Most of the same systems have been in place since the earliest games, but a few major changes have made the series into the juggernaut it is today. It doesn’t take long to learn how to pick up a game of Civilization, but it can literally take years to learn how to beat the game on its hardest settings. It’s the perfect game for dedicated strategy fans.
Civilization begins with its map. It may be either procedurally generated or pre-defined, but it will always contain some mixture of starting civilizations and barbarian tribes. Players may choose an historical empire and its leader as their avatar, and begin the game at a random map location.
At this point, it is up to the player to expand, trade, wage war, and ultimately become the dominant civilization on the map. Games can be played against the AI or in local and online multiplayer modes. Games have been known to last for a few hours or as long as several years.
During the game play, players will spend most of their time split between dealing with other civilizations and managing their own. To a large degree, both are done through the technology tree. Players will discover various types of military government, philosophies, and scientific achievements.
Each of these discoveries has an impact on the game play, some of which might even be necessary to win the game. The tech tree has changed significantly since the first game, but the goal of getting to the more important technologies has remained an important part of Civilization since day one.
Victory conditions vary, but they do tend to follow a few paths. In many cases, players seek victory by destroying or conquering all of the other civilization’s capital cities. The player can win a diplomatic victory by having the other civilizations vote for them in the United Nations.
There’s also the option to launch the player civilization to Alpha Centauri. There’s also the chance to win a cultural victory, which involves building a certain number of cultural buildings. Finally, players can win by points after a certain number of turns have expired. There’s a win condition in the game for almost every kind of player.
Civilization has become something much more than its main series. While six games do exist within the main line of the game, there have been far more entries in spin-off media. Some of these games have been very similar to Civ, while others have changed in order to become successful in new mediums.
These games have had a relatively wide range of success, with some being almost more beloved than the main series itself. If you’re looking to continue your Civ experience after the main games, these are the products at which you must look.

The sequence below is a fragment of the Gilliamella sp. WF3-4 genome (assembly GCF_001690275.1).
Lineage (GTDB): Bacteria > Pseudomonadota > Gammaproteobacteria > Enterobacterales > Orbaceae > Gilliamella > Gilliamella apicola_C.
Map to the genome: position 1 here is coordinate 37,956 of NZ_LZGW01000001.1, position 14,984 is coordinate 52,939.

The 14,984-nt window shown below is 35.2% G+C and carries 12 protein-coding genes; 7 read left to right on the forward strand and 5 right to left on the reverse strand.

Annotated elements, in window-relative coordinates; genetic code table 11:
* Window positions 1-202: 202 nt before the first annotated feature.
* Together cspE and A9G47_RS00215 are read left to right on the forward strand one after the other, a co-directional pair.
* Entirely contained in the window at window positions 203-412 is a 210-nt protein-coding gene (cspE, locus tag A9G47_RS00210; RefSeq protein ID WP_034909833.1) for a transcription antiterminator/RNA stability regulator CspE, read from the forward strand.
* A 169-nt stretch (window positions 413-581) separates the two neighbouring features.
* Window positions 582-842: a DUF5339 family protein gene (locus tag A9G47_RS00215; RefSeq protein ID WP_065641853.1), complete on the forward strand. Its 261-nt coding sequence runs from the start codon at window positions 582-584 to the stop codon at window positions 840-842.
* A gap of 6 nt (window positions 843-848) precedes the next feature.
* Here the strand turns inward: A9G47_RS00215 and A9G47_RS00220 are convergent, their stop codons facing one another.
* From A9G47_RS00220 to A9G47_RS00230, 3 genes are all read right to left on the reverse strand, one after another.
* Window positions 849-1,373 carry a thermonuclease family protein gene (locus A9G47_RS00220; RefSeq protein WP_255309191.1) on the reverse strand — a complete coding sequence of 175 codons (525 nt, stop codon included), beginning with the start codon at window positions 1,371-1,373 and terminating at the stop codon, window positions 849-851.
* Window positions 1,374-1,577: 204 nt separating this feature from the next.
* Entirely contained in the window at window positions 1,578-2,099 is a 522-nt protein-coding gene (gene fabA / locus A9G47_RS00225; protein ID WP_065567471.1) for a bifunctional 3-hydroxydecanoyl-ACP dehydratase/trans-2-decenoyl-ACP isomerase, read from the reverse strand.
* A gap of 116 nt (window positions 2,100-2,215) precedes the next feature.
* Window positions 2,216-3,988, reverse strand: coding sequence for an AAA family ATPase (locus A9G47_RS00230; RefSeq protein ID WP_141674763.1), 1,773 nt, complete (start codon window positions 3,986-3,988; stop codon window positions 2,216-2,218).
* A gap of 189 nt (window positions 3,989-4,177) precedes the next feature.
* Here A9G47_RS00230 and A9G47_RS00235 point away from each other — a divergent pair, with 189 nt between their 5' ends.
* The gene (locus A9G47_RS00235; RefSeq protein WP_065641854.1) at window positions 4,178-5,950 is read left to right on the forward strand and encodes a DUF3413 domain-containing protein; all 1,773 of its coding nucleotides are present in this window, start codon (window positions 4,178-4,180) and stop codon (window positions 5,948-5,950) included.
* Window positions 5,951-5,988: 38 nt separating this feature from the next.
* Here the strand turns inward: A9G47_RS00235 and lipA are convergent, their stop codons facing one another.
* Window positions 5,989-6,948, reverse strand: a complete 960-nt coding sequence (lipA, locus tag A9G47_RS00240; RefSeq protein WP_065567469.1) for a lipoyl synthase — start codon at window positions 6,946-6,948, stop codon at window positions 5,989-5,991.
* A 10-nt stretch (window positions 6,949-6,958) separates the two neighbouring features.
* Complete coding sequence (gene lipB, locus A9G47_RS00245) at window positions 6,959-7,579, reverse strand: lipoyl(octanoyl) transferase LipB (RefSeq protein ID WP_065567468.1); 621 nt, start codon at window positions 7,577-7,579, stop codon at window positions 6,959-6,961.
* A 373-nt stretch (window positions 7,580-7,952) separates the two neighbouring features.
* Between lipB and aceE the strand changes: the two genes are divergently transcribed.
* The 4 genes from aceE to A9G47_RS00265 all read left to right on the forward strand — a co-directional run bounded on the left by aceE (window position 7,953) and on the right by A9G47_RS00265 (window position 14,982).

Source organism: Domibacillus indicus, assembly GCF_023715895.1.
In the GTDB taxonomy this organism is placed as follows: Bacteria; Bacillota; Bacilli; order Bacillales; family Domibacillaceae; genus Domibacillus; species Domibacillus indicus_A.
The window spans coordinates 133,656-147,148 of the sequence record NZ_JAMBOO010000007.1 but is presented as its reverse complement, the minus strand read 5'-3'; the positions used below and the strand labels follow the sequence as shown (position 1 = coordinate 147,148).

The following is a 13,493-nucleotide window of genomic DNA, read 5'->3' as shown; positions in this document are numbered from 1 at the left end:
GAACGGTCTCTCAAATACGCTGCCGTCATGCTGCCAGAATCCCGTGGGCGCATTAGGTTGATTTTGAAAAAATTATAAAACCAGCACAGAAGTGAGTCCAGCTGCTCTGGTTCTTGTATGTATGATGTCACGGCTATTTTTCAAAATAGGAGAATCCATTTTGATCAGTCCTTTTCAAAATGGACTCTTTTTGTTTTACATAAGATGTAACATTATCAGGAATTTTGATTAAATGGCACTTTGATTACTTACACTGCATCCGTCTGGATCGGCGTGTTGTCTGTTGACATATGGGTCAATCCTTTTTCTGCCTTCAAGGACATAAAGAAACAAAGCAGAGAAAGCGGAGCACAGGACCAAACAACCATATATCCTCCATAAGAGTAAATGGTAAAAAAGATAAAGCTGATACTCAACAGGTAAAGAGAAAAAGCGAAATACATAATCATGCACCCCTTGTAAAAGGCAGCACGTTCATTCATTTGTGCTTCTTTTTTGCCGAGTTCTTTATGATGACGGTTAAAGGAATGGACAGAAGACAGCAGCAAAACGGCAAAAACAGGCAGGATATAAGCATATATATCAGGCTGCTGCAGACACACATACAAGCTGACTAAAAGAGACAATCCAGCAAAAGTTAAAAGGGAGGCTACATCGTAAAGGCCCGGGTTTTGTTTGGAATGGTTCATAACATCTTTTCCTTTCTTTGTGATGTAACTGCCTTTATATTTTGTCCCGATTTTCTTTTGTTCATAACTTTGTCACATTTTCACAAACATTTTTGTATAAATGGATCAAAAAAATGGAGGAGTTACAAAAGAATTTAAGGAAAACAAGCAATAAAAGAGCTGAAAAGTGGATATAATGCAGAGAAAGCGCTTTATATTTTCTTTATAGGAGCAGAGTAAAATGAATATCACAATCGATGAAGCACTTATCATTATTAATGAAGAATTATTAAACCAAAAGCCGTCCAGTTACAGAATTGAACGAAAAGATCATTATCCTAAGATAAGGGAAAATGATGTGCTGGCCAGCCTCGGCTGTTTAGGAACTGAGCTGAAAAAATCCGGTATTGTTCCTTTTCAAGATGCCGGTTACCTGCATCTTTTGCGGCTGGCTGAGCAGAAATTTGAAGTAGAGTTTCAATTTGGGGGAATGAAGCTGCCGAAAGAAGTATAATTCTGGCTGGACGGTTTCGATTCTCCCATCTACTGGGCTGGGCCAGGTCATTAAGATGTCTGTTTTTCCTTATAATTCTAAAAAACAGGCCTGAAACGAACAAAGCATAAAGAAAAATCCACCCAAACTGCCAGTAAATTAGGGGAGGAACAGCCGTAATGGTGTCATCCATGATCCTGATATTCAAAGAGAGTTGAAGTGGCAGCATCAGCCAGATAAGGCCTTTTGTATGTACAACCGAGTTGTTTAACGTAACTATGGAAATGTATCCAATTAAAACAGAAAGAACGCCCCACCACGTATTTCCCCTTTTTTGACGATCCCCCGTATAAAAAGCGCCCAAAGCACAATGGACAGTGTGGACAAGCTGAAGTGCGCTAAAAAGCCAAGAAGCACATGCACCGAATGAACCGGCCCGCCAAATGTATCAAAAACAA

Some of Civilization’s best known spin offs have come in the arena of video games. The vast majority of these games are built along the same lines as Civ, and have served to keep the game line alive even when new games weren’t being published. These games have made their way to consoles and have expanded upon what players expect out of the game’s universe.
- Sid Meier’s Colonization (1994): It’s easy to see this early MicroProse game as a Civ on a smaller scale. Instead of taking place across the world, it puts players in control of the colonization of the New World. The major driving force of this game is resource collection, something that’s largely automated within the main game series.
- Sid Meier’s Alpha Centauri (1999): The first Civ spin-off to take place in space, Alpha Centauri is a beloved strategy game. It involves several competing civilizations on a planet in the Alpha Centauri system. Its game play is virtually identical to that of Civilization. There is, however, far more customization in this game than in the parent series.
- Sid Meier’s Alien Crossfire (1999): An expansion back to Alpha Centauri. Brings with it two new alien races and a variety of new technologies. Very well received among most players. Definitely a must-buy for those who have Alpha Centauri.
- CivCity: Rome (2006): A city-building strategy game built on a much smaller scale than Civ. More inspired by SimCity than Civ, though it retains some of the flavor of the latter. Features a great number of historical facts and access to historical buildings. A great game for learning about Rome and the Roman Empire.
- Civilization IV: Colonization (2008): An update of Colonization built on the Civilization IV engine. This game features the same mix of colonizing powers as the first game. The main goal of the game is to build up colonies and then declare independence. Very heavily influenced by the American War of Independence. Somewhat controversial among the fandom.
- Civilization World (2011): A short-lived Civilization game on Facebook. It’s not a particularly well-liked game among Civ players, but it did last for two years. It was an attempt to expand the games out to a wider audience, one that sadly failed. Impossible to play in its original configuration today.